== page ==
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The expansion to 32 teams was a necessary step for the development of the women’s game and it will no doubt encourage further growth of junior national teams in the coming years. However, we can expect the parity of the teams to decrease slightly from the 2019 World Cup. Despite some blips, such as the USA’s 13-0 win over Thailand in the group’s opener, the 2019 tournament saw those gaps close significantly between the nations. That gap may widen again when new teams enter the competition, but it won’t last long.

The USWNT three-peat? Will he be coming home or will he be stolen away from the favourites?

Despite the lackluster results in 2022, it’s hard to say that the U.S. isn’t still the favorite entering World Cup year. The four-time champions are looking to win a third title in a row and while their dominance on the world stage is formidable, the 2023 edition should bring down their biggest rivals.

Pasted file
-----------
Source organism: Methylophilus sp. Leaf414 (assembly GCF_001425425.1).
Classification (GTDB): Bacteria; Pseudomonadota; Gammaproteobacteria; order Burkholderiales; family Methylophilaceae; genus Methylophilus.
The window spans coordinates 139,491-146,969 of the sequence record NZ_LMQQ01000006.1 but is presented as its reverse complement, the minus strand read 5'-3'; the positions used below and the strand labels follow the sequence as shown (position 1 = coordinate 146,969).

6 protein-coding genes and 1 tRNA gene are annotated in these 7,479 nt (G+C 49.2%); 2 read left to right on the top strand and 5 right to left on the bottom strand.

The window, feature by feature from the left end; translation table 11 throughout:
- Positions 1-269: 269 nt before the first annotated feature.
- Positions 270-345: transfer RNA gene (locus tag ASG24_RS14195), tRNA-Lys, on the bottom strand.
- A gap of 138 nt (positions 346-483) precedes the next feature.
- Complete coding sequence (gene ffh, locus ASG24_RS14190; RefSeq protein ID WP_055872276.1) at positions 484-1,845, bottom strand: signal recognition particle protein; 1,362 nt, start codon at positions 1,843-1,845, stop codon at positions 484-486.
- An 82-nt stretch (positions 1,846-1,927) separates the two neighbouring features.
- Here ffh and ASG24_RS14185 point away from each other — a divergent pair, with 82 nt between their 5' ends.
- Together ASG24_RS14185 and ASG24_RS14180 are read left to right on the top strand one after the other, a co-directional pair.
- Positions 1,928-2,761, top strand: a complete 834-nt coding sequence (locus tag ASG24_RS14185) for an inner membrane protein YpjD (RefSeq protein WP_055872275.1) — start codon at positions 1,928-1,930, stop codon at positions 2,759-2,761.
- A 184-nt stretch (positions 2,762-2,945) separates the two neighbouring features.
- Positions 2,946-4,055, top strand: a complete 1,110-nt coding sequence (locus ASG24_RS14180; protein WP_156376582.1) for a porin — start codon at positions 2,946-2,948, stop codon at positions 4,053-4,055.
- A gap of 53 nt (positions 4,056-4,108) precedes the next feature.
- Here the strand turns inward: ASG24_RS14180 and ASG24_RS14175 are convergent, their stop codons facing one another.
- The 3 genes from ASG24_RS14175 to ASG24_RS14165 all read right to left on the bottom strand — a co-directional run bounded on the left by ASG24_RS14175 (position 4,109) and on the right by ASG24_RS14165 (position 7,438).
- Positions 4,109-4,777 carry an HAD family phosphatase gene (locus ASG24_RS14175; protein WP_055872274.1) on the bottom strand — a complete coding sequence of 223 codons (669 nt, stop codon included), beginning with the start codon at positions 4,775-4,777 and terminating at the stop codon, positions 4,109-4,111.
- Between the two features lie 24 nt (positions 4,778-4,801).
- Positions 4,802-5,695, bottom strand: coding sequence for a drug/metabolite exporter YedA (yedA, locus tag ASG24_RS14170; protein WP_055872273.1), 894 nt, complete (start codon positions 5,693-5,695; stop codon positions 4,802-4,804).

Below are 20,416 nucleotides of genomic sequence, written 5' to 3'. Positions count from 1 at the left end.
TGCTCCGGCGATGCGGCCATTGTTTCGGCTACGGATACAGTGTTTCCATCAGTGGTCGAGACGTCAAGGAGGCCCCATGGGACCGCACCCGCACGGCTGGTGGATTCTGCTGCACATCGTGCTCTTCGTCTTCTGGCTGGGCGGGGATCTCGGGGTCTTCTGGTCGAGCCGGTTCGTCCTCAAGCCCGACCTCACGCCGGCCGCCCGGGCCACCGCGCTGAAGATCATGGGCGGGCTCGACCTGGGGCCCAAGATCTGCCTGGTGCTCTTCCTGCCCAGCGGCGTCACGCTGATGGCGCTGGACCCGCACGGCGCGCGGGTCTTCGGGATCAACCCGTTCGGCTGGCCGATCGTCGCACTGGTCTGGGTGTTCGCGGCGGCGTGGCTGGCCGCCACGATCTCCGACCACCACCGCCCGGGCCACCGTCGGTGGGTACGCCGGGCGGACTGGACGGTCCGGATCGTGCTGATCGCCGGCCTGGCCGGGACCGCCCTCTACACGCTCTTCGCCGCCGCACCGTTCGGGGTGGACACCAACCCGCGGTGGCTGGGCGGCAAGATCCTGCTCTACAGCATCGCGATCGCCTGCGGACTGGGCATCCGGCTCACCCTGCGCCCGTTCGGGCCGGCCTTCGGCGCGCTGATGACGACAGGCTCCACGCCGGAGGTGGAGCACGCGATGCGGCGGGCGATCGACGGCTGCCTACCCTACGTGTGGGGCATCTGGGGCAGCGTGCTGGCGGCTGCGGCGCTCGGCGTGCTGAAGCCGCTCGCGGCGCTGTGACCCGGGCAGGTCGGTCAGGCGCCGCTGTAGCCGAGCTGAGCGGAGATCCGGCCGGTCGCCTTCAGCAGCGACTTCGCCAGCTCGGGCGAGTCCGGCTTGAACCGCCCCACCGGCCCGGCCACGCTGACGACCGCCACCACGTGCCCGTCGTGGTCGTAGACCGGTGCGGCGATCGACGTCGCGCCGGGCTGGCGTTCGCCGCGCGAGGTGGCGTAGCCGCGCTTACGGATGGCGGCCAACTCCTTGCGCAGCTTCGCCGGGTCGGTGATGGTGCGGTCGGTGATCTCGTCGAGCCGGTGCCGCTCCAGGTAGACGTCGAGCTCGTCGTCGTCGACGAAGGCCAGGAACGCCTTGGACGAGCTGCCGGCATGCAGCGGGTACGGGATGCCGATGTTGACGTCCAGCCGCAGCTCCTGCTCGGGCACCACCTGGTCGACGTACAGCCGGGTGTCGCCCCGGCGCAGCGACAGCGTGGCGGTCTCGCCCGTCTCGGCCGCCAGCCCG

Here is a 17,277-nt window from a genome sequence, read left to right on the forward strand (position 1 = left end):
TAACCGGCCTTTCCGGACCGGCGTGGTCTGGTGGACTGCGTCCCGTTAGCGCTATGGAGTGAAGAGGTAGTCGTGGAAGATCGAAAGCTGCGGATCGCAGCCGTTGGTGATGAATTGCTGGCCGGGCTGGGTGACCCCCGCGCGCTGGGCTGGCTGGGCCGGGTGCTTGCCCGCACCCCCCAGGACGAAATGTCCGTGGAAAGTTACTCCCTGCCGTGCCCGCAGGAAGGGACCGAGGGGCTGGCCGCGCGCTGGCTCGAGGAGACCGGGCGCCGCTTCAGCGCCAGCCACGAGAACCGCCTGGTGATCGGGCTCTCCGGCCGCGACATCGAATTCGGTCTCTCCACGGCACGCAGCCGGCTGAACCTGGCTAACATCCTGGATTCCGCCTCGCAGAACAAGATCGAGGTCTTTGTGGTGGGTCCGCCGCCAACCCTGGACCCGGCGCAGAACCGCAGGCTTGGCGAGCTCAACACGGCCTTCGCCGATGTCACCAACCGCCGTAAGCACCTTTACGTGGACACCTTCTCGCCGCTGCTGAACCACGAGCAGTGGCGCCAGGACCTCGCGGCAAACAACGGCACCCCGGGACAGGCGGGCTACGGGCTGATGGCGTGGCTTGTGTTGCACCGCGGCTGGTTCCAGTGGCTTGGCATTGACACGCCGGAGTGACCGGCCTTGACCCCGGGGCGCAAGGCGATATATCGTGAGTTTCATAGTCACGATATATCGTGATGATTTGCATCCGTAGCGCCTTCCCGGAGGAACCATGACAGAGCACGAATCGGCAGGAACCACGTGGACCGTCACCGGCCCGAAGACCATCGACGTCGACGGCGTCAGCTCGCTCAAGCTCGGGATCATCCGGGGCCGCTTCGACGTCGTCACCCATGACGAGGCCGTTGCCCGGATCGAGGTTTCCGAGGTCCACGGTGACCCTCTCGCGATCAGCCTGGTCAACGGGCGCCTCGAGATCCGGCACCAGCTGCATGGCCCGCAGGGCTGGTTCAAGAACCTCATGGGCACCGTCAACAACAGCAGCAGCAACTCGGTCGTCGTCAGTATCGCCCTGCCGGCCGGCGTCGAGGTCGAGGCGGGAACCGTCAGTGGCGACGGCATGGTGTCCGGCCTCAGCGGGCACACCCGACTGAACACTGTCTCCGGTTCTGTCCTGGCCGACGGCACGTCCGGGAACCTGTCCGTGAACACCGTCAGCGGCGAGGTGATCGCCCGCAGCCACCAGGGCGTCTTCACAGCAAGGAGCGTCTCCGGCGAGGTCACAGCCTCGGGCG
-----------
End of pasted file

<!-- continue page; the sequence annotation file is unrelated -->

First, the English Lions dominated the world competition last year. From their historic victory at the Euros, lifting the trophy on home soil in front of a record crowd, to beating the USA in a thrilling clash at Wembley in October, the team have gone 26 games unbeaten since Sarina Wigman took over. He has every intention of returning the World Cup to England.

Speaking to reporters last week about the loss, Wiegman said: “You can’t get over it – you can be the same. We want to win every game, but we talk about how we can improve the next game … Of course we want to break all the records, but breaking the record doesn’t mean what needs to be done,” Wiegman added.